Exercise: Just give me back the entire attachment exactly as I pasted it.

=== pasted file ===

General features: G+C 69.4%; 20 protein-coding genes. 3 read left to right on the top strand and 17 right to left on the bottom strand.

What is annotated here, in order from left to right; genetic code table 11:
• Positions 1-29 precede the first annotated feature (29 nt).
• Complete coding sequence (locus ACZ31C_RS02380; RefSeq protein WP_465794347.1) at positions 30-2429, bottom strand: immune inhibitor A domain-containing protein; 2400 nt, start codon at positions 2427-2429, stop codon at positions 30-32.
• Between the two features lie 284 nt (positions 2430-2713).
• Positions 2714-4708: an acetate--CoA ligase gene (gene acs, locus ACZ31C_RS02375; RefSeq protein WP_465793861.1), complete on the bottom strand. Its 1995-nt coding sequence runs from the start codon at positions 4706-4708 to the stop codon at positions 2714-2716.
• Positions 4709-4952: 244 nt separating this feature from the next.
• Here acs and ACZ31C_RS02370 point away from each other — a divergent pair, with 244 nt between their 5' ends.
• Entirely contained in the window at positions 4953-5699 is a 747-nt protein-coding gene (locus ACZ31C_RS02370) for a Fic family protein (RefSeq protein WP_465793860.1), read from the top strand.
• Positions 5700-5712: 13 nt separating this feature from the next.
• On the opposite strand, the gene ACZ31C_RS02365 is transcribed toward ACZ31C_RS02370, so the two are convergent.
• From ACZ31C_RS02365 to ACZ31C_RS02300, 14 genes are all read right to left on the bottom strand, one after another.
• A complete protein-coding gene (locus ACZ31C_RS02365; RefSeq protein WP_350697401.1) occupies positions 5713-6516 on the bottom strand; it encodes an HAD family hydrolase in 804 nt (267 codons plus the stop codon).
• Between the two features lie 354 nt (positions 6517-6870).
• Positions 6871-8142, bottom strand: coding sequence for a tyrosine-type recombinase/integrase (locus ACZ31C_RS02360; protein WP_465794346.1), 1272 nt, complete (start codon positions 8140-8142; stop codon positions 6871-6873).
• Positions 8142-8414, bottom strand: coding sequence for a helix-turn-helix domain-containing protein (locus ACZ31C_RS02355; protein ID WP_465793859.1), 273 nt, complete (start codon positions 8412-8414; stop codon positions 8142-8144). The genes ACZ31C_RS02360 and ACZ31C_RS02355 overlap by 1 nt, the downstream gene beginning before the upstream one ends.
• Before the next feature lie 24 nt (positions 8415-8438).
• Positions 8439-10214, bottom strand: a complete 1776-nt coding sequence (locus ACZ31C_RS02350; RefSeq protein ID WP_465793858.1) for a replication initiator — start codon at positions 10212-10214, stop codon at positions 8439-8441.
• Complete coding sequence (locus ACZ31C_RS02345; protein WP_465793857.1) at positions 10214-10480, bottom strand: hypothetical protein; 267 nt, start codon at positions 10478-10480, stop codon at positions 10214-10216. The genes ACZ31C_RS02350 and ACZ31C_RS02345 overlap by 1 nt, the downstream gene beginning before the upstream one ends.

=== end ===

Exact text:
General features: G+C 69.4%; 20 protein-coding genes. 3 read left to right on the top strand and 17 right to left on the bottom strand.

What is annotated here, in order from left to right; genetic code table 11:
• Positions 1-29 precede the first annotated feature (29 nt).
• Complete coding sequence (locus ACZ31C_RS02380; RefSeq protein WP_465794347.1) at positions 30-2429, bottom strand: immune inhibitor A domain-containing protein; 2400 nt, start codon at positions 2427-2429, stop codon at positions 30-32.
• Between the two features lie 284 nt (positions 2430-2713).
• Positions 2714-4708: an acetate--CoA ligase gene (gene acs, locus ACZ31C_RS02375; RefSeq protein WP_465793861.1), complete on the bottom strand. Its 1995-nt coding sequence runs from the start codon at positions 4706-4708 to the stop codon at positions 2714-2716.
• Positions 4709-4952: 244 nt separating this feature from the next.
• Here acs and ACZ31C_RS02370 point away from each other — a divergent pair, with 244 nt between their 5' ends.
• Entirely contained in the window at positions 4953-5699 is a 747-nt protein-coding gene (locus ACZ31C_RS02370) for a Fic family protein (RefSeq protein WP_465793860.1), read from the top strand.
• Positions 5700-5712: 13 nt separating this feature from the next.
• On the opposite strand, the gene ACZ31C_RS02365 is transcribed toward ACZ31C_RS02370, so the two are convergent.
• From ACZ31C_RS02365 to ACZ31C_RS02300, 14 genes are all read right to left on the bottom strand, one after another.
• A complete protein-coding gene (locus ACZ31C_RS02365; RefSeq protein WP_350697401.1) occupies positions 5713-6516 on the bottom strand; it encodes an HAD family hydrolase in 804 nt (267 codons plus the stop codon).
• Between the two features lie 354 nt (positions 6517-6870).
• Positions 6871-8142, bottom strand: coding sequence for a tyrosine-type recombinase/integrase (locus ACZ31C_RS02360; protein WP_465794346.1), 1272 nt, complete (start codon positions 8140-8142; stop codon positions 6871-6873).
• Positions 8142-8414, bottom strand: coding sequence for a helix-turn-helix domain-containing protein (locus ACZ31C_RS02355; protein ID WP_465793859.1), 273 nt, complete (start codon positions 8412-8414; stop codon positions 8142-8144). The genes ACZ31C_RS02360 and ACZ31C_RS02355 overlap by 1 nt, the downstream gene beginning before the upstream one ends.
• Before the next feature lie 24 nt (positions 8415-8438).
• Positions 8439-10214, bottom strand: a complete 1776-nt coding sequence (locus ACZ31C_RS02350; RefSeq protein ID WP_465793858.1) for a replication initiator — start codon at positions 10212-10214, stop codon at positions 8439-8441.
• Complete coding sequence (locus ACZ31C_RS02345; protein WP_465793857.1) at positions 10214-10480, bottom strand: hypothetical protein; 267 nt, start codon at positions 10478-10480, stop codon at positions 10214-10216. The genes ACZ31C_RS02350 and ACZ31C_RS02345 overlap by 1 nt, the downstream gene beginning before the upstream one ends.